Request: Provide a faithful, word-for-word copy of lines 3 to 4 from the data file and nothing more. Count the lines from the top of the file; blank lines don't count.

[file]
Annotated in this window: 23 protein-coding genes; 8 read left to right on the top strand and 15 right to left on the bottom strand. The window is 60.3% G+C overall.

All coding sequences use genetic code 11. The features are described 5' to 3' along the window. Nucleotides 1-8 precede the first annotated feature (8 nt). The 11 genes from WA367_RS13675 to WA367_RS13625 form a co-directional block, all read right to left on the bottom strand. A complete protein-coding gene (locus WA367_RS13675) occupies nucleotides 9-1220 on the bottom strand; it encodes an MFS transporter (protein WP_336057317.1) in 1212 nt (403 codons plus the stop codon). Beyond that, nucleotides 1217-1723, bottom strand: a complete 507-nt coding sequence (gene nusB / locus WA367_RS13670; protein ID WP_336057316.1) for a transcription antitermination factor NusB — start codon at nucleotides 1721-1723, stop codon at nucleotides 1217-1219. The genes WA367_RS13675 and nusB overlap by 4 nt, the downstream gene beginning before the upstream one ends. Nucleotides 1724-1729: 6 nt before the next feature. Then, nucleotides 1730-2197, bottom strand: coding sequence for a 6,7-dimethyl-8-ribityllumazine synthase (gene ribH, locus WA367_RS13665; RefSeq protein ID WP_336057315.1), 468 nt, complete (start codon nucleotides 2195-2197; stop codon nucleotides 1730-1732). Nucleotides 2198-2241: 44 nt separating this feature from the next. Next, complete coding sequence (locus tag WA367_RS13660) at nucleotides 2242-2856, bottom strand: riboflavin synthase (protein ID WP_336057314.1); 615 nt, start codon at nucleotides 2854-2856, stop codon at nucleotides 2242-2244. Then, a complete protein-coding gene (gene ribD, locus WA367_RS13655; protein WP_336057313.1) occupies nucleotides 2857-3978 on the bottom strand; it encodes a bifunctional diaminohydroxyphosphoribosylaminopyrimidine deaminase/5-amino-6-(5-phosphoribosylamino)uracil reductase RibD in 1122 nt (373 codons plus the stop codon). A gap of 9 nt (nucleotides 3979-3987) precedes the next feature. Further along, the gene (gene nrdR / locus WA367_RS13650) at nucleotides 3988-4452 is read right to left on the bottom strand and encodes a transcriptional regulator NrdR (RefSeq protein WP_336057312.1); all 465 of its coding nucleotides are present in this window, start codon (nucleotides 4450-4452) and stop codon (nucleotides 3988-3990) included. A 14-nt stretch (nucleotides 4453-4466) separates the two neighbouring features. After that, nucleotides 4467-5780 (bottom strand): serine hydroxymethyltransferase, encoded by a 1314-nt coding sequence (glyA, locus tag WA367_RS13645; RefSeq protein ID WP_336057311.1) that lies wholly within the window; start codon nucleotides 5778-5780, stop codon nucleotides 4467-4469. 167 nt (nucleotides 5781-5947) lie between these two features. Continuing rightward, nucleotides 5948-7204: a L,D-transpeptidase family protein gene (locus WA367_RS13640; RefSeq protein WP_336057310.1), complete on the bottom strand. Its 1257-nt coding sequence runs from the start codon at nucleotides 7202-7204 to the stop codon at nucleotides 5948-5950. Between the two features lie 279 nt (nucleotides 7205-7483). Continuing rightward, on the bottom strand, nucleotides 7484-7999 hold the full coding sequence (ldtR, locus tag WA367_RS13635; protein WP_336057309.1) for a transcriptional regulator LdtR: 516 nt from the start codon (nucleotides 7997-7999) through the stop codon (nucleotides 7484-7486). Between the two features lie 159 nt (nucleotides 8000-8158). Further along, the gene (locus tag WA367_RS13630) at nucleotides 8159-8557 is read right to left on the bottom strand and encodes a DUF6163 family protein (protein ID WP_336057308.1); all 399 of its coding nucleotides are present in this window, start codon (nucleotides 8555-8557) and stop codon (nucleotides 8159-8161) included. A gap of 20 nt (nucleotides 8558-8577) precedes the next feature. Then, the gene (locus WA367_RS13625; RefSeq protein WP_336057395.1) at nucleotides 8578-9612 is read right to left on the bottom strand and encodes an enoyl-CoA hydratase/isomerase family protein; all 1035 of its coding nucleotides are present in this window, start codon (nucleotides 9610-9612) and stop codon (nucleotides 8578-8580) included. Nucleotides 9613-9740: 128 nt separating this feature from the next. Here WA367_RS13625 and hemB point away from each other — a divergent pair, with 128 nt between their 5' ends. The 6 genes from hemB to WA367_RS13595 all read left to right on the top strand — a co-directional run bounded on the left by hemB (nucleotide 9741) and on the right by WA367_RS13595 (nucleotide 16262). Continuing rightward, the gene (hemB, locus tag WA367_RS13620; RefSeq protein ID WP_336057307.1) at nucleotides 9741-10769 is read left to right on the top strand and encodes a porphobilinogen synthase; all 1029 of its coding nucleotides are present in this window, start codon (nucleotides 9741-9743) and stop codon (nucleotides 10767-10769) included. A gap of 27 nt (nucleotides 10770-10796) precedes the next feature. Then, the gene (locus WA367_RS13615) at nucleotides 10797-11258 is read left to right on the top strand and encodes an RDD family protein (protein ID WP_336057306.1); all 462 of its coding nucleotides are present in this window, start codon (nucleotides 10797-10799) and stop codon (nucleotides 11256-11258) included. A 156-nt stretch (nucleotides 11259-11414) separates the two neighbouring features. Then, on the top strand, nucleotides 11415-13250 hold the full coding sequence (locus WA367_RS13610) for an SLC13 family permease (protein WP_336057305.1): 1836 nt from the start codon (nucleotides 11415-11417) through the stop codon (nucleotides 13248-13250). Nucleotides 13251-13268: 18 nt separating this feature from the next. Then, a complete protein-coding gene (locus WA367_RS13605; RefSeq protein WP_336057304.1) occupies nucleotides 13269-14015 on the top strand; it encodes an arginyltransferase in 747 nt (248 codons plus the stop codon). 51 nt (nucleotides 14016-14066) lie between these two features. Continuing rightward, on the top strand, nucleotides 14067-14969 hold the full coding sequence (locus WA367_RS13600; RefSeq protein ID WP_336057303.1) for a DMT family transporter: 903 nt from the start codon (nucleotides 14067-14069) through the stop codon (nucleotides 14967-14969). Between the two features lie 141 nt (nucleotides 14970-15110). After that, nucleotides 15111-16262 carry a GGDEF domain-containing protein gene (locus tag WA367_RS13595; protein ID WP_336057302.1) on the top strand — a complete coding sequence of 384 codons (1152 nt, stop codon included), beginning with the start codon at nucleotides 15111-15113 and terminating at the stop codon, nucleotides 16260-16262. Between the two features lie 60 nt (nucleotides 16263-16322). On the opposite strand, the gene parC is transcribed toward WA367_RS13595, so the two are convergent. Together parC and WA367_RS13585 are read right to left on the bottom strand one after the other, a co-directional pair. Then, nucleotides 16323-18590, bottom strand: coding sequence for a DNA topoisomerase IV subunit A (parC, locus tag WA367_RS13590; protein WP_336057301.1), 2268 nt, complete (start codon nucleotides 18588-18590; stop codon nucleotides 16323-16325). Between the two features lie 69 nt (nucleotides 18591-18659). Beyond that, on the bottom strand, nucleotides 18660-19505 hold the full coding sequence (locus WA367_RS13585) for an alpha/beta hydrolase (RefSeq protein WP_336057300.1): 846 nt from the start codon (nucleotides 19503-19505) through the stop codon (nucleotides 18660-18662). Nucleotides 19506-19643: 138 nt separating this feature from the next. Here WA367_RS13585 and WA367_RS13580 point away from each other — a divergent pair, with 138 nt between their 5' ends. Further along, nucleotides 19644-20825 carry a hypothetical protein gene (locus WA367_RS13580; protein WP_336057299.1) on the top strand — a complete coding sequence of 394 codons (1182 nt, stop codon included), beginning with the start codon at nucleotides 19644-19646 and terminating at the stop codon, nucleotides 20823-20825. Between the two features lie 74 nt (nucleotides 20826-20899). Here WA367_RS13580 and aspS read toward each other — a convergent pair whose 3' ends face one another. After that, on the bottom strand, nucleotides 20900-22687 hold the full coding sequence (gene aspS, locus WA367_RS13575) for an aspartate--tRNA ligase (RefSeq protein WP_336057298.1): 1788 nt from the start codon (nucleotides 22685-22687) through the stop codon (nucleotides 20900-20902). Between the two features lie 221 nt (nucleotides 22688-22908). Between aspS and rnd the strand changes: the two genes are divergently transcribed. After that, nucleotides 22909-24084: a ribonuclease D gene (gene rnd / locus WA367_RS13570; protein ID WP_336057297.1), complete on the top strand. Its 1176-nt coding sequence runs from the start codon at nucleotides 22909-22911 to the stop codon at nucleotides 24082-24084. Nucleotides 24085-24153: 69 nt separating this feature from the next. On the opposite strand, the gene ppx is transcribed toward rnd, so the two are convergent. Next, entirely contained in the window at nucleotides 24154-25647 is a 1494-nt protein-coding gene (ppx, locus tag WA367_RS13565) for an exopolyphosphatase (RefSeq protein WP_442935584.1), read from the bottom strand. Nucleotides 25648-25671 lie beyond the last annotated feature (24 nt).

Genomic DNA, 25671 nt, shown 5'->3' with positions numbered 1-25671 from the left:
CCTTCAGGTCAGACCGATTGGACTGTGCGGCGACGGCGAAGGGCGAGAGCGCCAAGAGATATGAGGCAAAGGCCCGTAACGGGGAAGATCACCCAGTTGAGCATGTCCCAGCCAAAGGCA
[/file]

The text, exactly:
Genomic DNA, 25671 nt, shown 5'->3' with positions numbered 1-25671 from the left:
CCTTCAGGTCAGACCGATTGGACTGTGCGGCGACGGCGAAGGGCGAGAGCGCCAAGAGATATGAGGCAAAGGCCCGTAACGGGGAAGATCACCCAGTTGAGCATGTCCCAGCCAAAGGCA